Jessica Fellowes the author of The World of Downton Abbey is an established writer and editor. She has worked for the Mail on Sunday and for four years was Deputy Editor of Country Life magazine.
"Downton Abbey portrays a world of elegance and decadence, a world of duty and obedience and a world of romance and rivalry: this companion book, full of rich historical detail, takes fans deeper into that period than ever before.
Step inside one of the most beautiful houses in Britain, past Carson the butler at the front door and into the grand hallway. Catch a glimpse of the family having drinks in the drawing room before dinner, dressed in their evening finery, whilst Lord Grantham finishes writing a letter in his study. Then climb the grand sweeping staircase to the maze of rooms upstairs and peak through Lady Mary’s open door to see Anna, her maid, tidying scent bottles and jewellery on the ornate dressing table. Follow Anna down the servants’ stairs and into the kitchens to watch Mrs Patmore frantically preparing dinner. Mrs Hughes keeps a watchful eye from her study and the world of Downton comes alive before you.
Experience the inner workings of the downstairs life and be dazzled by the glamour of upstairs life with profiles of all the major characters, interviews with the actors, behind the scenes insights and in-depth information on costumes and props."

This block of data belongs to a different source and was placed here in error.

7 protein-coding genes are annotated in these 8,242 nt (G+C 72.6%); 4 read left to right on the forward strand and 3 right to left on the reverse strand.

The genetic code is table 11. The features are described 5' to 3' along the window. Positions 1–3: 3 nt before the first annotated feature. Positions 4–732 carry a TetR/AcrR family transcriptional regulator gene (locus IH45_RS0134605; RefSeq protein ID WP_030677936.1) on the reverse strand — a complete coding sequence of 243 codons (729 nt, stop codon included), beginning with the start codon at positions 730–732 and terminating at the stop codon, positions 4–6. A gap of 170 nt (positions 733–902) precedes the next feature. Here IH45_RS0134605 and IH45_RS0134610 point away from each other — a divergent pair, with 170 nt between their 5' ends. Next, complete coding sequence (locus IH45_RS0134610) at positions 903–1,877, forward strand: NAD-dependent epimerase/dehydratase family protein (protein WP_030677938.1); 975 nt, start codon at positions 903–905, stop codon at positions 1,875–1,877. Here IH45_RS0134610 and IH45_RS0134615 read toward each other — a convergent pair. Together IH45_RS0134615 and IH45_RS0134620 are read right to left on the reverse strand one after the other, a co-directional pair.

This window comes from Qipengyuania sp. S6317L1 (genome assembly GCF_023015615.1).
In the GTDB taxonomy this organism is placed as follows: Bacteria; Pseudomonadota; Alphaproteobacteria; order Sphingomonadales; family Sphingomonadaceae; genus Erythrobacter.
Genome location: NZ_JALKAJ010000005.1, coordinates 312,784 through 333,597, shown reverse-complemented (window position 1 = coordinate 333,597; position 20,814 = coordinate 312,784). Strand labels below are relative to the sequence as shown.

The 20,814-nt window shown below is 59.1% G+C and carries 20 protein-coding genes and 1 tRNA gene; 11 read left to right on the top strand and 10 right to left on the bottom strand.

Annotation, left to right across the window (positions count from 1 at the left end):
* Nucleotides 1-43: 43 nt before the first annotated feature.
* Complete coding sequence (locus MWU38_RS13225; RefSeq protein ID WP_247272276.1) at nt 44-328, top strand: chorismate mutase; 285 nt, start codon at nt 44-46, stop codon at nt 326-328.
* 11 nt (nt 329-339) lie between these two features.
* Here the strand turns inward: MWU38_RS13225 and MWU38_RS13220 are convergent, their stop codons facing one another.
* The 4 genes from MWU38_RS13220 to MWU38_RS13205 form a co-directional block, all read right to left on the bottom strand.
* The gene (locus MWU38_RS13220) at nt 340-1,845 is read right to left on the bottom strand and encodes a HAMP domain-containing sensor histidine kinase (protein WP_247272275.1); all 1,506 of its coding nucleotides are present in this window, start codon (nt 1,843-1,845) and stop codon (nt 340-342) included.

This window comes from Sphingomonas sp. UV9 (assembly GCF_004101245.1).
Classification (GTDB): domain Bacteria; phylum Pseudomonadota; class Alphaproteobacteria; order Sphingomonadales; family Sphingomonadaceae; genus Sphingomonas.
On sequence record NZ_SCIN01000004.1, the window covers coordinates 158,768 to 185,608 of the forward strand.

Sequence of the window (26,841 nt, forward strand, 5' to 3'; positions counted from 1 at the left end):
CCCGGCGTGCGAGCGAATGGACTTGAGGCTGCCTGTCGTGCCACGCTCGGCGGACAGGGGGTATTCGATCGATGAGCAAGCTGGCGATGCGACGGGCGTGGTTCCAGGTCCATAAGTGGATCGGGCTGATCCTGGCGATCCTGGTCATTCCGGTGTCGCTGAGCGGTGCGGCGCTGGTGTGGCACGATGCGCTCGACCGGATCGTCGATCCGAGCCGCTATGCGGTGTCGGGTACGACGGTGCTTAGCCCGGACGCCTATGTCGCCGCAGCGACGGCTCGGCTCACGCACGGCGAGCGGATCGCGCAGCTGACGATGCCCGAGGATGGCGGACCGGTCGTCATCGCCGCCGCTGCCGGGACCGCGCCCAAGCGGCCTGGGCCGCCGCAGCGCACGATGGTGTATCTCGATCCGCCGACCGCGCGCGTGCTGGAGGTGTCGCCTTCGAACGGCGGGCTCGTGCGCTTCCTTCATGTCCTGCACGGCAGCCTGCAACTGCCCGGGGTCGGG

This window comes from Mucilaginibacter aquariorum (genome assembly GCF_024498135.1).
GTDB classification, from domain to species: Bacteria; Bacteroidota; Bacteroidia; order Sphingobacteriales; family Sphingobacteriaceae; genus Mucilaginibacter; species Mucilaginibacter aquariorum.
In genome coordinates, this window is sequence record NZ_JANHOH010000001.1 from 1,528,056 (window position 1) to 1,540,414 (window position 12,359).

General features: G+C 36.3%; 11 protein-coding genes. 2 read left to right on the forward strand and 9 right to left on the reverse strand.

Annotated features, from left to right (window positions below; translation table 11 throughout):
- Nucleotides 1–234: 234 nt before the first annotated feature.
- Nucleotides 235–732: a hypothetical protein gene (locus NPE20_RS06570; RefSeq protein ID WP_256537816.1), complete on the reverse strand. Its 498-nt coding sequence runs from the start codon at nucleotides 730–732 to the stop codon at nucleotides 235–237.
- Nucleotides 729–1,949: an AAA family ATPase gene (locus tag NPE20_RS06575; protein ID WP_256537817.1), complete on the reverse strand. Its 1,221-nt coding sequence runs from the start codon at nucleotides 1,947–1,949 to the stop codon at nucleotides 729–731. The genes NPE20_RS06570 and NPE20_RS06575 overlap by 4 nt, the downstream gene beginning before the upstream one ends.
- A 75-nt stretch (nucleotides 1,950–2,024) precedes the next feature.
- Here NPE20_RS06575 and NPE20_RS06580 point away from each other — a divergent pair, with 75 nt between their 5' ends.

When Downton Abbey first appeared on British TV screens on Sunday evenings during the autumn of 2010 it was a huge success and received many awards and nominations and I was hooked!
The second series which aired last autumn and the Christmas special that followed were even better (no spoilers but who doesn't love a happy ending?) and I’m very happy that a third series has been commissioned and will be shown later this year.
To receive this beautiful book on Christmas morning was the icing on the cake.
The photographs throughout are wonderful and it is packed with historical facts and information about life in England before, during and after the First World War, and the changes wrought as a result of it.
“Before the First World War, 1.4 million people were employed as domestic servants. It was one of the largest single employment groups – just outnumbering agricultural workers and coal miners – and was largely made up of women. Around 15 – 20 per cent of this number would have been working in the houses of the nobility and the landed gentry”.
To win a brand new copy of The World of Downton Abbey (I’m keeping mine!) all you have to do is answer this question correctly.
In series one Kemal Pamuk, the son of a Turkish Diplomat, was a guest at Downton - how did he die?
a) He was thrown from his horse whilst out riding with the Hunt
b) He choked on a fish bone during dinner
c) He suffered a heart attack whilst making love to Lady Mary
To receive 1 chance to win just leave a comment, answer the question correctly and your name will be entered into the draw twice.
The winners name will be picked at random and announced in my post when I join Laurie's Valentine's par-tay on Friday, February 10th.